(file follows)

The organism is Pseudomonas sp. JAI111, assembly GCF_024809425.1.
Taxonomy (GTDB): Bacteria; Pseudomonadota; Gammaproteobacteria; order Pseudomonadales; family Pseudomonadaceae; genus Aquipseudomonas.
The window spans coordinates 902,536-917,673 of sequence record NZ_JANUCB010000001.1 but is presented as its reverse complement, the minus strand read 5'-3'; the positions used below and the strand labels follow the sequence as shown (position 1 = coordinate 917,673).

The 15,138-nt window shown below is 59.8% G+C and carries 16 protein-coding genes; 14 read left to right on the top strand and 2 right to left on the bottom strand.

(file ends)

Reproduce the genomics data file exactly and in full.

The organism is Pseudomonas sp. JAI111, assembly GCF_024809425.1.
Taxonomy (GTDB): Bacteria; Pseudomonadota; Gammaproteobacteria; order Pseudomonadales; family Pseudomonadaceae; genus Aquipseudomonas.
The window spans coordinates 902,536-917,673 of sequence record NZ_JANUCB010000001.1 but is presented as its reverse complement, the minus strand read 5'-3'; the positions used below and the strand labels follow the sequence as shown (position 1 = coordinate 917,673).

The 15,138-nt window shown below is 59.8% G+C and carries 16 protein-coding genes; 14 read left to right on the top strand and 2 right to left on the bottom strand.